[email protected]'s password: 
# uname -a
Linux luckfox 5.10.110 #1 Tue Nov 14 18:06:04 CST
 2023 armv7l GNU/Linux
# cat /etc/issue 
Welcome to luckfox pico

Running Processes

The runtime is, as you’d expect, pretty sparse, and on the base image there aren’t a lot of things besides kernel workers:

# ps -ef
    1 root     init
    2 root     [kthreadd]
    4 root     [kworker/0:0H]
    6 root     [mm_percpu_wq]
    7 root     [ksoftirqd/0]
    8 root     [kdevtmpfs]
    9 root     [oom_reaper]
   10 root     [writeback]
   11 root     [kcompactd0]
   12 root     [ksmd]
   28 root     [kblockd]
   29 root     [kconsole]
   30 root     [devfreq_wq]
   31 root     [watchdogd]
   32 root     [kworker/0:1-eve]
   33 root     [rpciod]
   34 root     [kworker/u3:0]
   35 root     [xprtiod]
   36 root     [kswapd0]
   37 root     [nfsiod]
   38 root     [irq/60-rockchip]
   39 root     [irq/61-rockchip]
   40 root     [kworker/u2:1-ev]
   41 root     [hwrng]
   42 root     [spi0]
   51 root     [kworker/0:3-eve]
   52 root     [irq/22-rockchip]
   53 root     [kworker/u2:2-ev]
   54 root     [ubi_bgt0d]
   57 root     [ubifs_bgt0_0]
   73 root     /sbin/syslogd -n
   77 root     /sbin/klogd -n
   88 root     /sbin/udevd -d
  141 root     [ubi_bgt4d]
  146 root     [ubifs_bgt4_0]
  155 root     [ubi_bgt5d]
  160 root     [ubifs_bgt5_0]
  182 root     [irq/50-ffa70000]
  200 root     [irq/41-rga2]
  202 root     [queue_work0]
  203 root     [queue_work1]
  204 root     [irq/48-ffa50000]
  205 root     [irq/49-ffa60000]
  206 root     [vcodec_thread_0]
  208 root     [rknpu_power_off]
  215 root     sshd: /usr/sbin/sshd [listener] 0 of 10-100 startups
  246 root     [vlog]
  247 root     [vsys]
  248 root     [vrga]
  250 root     [vpss]
  251 root     [vrgn]
  253 root     [vmcu]
  326 root     /usr/bin/adbd
  334 root     [irq/62-dwc3]
  370 root     smbd -D
  373 root     {smbd-notifyd} smbd -D
  374 root     {smbd-cleanupd} smbd -D
  379 root     nmbd -D
  384 root     /sbin/getty -L console 0 vt100
  397 root     sshd: root@pts/0
  399 root     -sh
  409 root     ps -ef

Wait, is that… Samba? Seriously?

# cat /etc/samba/smb.conf 
        workgroup = WORKGROUP
        server string = luckfox samba server
        security = user  
        passdb backend = smbpasswd
        smb passwd file = /etc/samba/smbpasswd
        comment = public share
        path = /
        read only = no
        user = root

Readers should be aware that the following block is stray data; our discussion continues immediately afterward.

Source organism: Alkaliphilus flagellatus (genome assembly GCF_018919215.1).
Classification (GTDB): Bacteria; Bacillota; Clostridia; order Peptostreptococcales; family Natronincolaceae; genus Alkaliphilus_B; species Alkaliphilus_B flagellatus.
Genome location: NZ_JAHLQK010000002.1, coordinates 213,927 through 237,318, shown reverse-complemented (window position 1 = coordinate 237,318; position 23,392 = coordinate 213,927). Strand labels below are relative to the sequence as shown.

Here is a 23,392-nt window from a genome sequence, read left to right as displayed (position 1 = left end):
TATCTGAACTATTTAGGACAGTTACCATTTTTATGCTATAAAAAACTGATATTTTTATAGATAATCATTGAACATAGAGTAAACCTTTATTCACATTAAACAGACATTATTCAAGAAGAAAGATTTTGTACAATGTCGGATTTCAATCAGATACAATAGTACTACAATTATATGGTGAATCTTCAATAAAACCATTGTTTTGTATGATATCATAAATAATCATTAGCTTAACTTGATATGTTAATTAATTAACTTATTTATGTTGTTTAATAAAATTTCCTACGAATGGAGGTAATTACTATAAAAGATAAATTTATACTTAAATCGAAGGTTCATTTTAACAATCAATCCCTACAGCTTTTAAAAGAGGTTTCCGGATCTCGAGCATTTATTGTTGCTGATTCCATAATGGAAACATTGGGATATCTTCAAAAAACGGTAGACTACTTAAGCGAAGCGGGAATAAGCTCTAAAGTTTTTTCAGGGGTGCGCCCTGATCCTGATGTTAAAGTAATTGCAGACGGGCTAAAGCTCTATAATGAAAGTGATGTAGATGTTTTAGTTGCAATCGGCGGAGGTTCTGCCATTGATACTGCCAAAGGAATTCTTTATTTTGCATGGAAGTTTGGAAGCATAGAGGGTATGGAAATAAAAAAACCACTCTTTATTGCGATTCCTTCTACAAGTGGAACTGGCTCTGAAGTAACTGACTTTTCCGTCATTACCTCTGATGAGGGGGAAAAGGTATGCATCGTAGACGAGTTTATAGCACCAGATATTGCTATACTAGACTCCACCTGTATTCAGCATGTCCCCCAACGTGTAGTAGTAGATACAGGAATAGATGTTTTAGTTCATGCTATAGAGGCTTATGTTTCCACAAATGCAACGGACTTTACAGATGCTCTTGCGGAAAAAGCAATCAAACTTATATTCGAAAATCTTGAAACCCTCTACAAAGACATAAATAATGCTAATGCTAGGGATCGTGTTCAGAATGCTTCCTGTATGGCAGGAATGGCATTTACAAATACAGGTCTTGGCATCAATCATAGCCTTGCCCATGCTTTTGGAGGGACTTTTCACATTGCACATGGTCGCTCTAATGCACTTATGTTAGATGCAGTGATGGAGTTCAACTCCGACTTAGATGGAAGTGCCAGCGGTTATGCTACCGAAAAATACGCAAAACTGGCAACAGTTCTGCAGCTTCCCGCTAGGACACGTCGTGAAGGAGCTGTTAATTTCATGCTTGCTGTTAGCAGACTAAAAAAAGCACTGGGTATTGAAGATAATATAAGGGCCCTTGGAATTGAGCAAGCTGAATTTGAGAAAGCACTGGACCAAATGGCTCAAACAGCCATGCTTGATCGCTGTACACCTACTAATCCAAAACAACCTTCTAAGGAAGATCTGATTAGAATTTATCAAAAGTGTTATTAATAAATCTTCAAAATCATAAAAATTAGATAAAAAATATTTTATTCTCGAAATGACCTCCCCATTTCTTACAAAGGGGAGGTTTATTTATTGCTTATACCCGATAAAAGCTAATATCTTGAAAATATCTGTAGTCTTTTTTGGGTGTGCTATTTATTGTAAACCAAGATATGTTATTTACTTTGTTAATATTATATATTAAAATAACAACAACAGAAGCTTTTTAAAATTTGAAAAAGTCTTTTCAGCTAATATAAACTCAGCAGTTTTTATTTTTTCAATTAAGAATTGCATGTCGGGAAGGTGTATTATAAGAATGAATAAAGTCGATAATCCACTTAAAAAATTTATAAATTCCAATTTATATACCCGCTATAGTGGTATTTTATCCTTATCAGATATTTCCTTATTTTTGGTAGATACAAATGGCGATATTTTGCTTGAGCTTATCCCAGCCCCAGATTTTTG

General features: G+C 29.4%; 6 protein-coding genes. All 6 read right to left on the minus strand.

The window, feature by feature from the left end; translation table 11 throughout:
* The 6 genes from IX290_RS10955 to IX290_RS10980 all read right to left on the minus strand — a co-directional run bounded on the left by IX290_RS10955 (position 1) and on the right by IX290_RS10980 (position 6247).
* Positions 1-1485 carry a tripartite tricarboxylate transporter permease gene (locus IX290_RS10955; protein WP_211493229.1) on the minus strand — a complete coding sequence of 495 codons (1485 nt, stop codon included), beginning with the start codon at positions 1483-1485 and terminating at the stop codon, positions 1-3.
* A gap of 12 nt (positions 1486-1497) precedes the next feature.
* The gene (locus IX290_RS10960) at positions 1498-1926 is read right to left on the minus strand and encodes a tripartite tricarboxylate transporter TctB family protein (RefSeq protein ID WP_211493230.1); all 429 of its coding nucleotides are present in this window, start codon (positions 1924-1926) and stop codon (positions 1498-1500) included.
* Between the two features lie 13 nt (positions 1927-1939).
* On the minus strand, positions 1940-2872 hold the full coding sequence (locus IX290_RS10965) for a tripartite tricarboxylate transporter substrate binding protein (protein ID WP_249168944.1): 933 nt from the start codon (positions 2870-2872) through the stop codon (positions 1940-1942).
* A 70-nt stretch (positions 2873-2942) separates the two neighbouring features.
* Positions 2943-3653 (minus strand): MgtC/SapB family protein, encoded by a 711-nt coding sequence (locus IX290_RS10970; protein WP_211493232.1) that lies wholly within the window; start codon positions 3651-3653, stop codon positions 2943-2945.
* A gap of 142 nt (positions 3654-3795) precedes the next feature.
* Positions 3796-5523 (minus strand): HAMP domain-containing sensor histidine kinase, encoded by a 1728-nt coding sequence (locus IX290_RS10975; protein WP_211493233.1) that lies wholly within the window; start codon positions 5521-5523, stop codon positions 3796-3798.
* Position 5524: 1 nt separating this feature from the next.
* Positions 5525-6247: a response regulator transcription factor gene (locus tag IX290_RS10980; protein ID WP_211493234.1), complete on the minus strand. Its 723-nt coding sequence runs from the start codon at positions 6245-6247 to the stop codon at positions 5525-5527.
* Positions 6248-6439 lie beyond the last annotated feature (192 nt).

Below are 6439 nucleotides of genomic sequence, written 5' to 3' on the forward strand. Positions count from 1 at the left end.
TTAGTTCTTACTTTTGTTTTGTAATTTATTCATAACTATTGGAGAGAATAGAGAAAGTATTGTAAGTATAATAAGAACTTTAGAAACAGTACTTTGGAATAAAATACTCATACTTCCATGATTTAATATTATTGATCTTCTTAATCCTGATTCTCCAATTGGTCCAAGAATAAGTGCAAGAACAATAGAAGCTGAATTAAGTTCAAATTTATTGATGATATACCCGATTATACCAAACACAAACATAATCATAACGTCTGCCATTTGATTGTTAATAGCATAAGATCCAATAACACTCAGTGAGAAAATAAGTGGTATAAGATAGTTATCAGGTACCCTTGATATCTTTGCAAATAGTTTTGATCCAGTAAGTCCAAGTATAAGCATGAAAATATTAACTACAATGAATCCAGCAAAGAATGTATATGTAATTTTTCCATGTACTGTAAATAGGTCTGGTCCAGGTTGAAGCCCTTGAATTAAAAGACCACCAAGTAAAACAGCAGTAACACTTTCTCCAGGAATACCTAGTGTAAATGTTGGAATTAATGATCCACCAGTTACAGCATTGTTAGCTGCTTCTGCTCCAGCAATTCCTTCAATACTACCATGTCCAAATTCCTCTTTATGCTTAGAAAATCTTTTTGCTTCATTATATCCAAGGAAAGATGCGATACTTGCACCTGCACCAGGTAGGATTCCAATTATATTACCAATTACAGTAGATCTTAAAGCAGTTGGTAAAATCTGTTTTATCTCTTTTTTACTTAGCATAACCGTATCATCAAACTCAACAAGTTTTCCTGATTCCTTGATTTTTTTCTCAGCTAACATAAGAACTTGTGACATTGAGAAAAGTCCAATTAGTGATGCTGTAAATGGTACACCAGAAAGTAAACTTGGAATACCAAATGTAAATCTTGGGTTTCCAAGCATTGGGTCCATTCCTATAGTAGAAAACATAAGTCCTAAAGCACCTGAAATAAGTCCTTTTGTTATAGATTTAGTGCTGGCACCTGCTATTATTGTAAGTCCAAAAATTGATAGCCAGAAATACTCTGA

create mask = 0755
        directory mask = 0755# 

Yep. This when you start realizing the Luckfox Pico is an embedded system you can mount over –crazy times.

Running My First Binary

At the time I got this I didn’t have any cross-compilation environments set up, but I did have , and I have a fairly long history of building impromptu binaries for weird ARM architectures using, it.

So I thought I’d add to that list:

 go mod init luckfox/hello

...a few moments later...
❯ cat hello.go 
package main

import "fmt"

func main() {
        fmt.Println("Hello, Luckfox!")
} env GOOS=linux GOARCH=arm GOARM=7 go build -o hello.armv7

❯ file hello.armv7 
hello.armv7: ELF 32-bit LSB executable, ARM, EABI5 version 1 (SYSV), statically linked, Go BuildID=fMvkSlf1kYWYnV88GhTQ/J1Y1phDV859SF5L4bFxZ/P3d-713IBZ6mHIbEpIub/hZRSRS5aBTm4NBaU8f_g, with debug_info, not stripped

❯ scp hello.armv7 [email protected]:~/

...a few moments later...

# ./hello.armv7
Hello Luckfox!

The resulting binary is 1823294 bytes in size (which is reasonable given that it is fully static), and the other (relatively simplistic) stuff I’ve built since hasn’t yet crossed the 2MB mark. And keep in mind this isn’t TinyGo, it’s the full-fat Go runtime.

A few days later, while rummaging around, I realised that the Luckfox Pico ships with 3.11. Not MicroPython, mind you, but, again, the whole thing (or at least a good chunk of it that it hasn’t mattered yet).

I’ve since built some binaries, and eventually realized I can actually run gdb locally on the device–which is the kind of frictionless, iterative development approach that I love.

This opens up the opportunity for taking existing or code that would be a pain to port to Arduino or a simpler MCU and just cross-compile and copy across and test it within an hour or so, which is pretty great.

GPIO Control

The Luckfox Pico Mini has the usual set of GPIO pins, overlapping with 4 UARTs, an SPI interface and an I2C one:

Pinout for the Mini A/B models

The nice thing about having a Linux kernel is that GPIOs are mapped as device folders under /sys/class/gpio, so literally anything can use them without special libraries.

However, there are shipping libraries to make things easier, and the documentation covers that in detail–there’s a C example in the Luckfox Wiki that demonstrates GPIO access, and matching ones for I2C, SPI, etc.

Sadly, there’s no I2S support on this model–so my initial idea of getting a PCM5102A DAC to work didn’t pan out.

Building and Flashing New Firmware

I didn’t yet have time to build anything truly complex (I was planning to incorporate the Luckfox Pico into a little audio project, and now I am considering other uses), but since that’s usually something I very much want to do, I investigated how to go about it.